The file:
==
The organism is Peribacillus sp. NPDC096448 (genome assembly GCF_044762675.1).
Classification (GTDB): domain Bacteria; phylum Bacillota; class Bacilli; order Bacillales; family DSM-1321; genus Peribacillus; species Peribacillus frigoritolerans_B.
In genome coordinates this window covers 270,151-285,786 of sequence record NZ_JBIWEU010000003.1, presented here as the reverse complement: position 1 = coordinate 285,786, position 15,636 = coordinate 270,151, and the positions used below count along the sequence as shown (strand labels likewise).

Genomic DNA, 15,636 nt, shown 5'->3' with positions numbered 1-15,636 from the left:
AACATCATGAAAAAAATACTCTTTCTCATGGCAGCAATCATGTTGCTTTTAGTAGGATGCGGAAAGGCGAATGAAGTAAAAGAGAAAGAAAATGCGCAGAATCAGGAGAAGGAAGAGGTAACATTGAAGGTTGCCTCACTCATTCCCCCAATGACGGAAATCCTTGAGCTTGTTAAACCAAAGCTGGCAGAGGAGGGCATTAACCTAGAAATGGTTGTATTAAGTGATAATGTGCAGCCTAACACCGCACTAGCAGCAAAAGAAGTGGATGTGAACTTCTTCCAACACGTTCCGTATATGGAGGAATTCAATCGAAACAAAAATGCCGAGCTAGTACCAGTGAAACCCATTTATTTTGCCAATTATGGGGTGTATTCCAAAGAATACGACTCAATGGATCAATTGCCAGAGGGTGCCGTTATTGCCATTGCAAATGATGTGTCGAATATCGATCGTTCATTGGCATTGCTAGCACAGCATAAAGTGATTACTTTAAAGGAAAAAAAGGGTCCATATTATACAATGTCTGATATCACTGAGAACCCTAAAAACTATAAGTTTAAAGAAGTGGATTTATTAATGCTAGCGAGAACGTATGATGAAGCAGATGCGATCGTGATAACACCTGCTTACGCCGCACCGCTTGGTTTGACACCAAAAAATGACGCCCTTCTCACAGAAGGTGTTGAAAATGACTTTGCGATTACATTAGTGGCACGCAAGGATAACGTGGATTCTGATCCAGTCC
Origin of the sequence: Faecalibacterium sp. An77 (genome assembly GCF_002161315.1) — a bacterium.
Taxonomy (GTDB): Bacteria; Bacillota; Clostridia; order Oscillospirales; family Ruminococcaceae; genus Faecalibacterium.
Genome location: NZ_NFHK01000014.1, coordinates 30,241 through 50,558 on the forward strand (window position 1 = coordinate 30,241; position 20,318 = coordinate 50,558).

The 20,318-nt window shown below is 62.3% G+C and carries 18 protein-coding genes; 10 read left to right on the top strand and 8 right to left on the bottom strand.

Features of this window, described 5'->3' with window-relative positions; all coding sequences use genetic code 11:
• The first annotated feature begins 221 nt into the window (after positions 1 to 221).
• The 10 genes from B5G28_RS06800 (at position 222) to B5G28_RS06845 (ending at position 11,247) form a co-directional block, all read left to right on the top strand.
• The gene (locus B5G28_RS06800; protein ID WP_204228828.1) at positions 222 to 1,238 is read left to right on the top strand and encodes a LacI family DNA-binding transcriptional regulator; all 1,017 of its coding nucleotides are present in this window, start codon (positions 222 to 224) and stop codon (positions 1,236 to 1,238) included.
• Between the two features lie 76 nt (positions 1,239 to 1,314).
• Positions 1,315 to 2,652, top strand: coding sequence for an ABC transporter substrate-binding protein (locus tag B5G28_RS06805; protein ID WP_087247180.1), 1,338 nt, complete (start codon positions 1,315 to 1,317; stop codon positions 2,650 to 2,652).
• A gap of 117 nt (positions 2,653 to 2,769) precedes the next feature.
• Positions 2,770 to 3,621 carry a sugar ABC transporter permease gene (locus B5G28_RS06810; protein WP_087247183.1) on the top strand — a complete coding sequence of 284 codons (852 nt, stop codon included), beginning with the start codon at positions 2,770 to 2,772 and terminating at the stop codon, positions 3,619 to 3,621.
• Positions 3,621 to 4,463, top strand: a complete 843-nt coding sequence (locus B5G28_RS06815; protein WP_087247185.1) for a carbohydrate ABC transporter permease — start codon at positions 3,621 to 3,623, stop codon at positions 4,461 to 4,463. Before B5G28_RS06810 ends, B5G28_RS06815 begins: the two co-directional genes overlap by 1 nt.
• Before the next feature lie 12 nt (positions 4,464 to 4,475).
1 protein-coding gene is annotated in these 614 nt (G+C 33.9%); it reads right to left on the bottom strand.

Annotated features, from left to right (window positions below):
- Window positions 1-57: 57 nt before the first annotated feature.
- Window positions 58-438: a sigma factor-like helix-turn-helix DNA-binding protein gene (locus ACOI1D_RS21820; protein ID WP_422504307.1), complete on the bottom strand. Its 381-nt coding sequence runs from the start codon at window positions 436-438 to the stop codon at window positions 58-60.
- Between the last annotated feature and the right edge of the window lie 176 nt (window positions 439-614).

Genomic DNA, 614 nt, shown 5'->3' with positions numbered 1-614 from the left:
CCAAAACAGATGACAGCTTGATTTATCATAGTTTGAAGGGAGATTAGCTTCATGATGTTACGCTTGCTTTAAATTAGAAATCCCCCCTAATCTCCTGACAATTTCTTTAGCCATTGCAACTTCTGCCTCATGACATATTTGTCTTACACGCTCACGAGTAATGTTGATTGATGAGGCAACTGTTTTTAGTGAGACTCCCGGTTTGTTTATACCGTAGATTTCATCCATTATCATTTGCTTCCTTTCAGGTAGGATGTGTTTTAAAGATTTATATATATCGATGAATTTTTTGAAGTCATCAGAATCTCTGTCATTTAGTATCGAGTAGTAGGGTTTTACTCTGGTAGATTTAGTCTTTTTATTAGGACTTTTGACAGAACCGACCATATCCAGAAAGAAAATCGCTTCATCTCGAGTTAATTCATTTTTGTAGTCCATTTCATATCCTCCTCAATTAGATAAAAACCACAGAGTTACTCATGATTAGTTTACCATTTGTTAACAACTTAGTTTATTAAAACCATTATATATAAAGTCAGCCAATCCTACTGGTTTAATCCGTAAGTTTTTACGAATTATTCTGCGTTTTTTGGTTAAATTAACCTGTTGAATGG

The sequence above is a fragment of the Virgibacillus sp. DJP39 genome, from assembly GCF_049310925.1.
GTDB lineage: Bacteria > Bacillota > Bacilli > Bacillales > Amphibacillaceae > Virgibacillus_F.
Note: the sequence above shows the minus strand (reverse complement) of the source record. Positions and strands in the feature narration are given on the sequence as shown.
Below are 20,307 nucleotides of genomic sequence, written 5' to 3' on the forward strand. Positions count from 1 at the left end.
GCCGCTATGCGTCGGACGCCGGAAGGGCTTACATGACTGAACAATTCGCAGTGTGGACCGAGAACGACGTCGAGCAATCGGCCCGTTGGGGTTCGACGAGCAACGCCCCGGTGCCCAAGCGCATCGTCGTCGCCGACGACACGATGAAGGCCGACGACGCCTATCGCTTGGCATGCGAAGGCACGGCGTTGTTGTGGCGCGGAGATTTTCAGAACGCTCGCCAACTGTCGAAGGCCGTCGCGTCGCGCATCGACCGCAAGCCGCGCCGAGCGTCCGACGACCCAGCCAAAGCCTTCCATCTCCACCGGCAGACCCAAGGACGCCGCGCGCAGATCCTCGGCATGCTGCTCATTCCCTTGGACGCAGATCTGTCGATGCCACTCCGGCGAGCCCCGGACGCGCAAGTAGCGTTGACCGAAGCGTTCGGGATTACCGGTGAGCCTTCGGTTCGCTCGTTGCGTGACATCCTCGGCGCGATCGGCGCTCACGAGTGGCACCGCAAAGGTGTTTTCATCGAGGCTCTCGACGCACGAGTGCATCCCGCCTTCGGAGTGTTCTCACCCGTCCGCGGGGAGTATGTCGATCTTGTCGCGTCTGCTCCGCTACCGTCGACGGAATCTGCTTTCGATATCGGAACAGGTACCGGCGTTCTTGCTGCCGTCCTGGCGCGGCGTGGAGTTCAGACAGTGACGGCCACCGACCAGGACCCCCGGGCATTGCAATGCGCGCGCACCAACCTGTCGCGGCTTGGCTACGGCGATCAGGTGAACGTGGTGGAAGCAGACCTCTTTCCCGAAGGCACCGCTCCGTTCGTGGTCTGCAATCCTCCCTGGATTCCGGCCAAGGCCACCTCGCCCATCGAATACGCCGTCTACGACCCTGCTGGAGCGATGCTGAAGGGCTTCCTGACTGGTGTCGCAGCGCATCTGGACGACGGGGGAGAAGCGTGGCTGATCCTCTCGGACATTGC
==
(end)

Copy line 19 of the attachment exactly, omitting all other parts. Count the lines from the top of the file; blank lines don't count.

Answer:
• Before the next feature lie 12 nt (positions 4,464 to 4,475).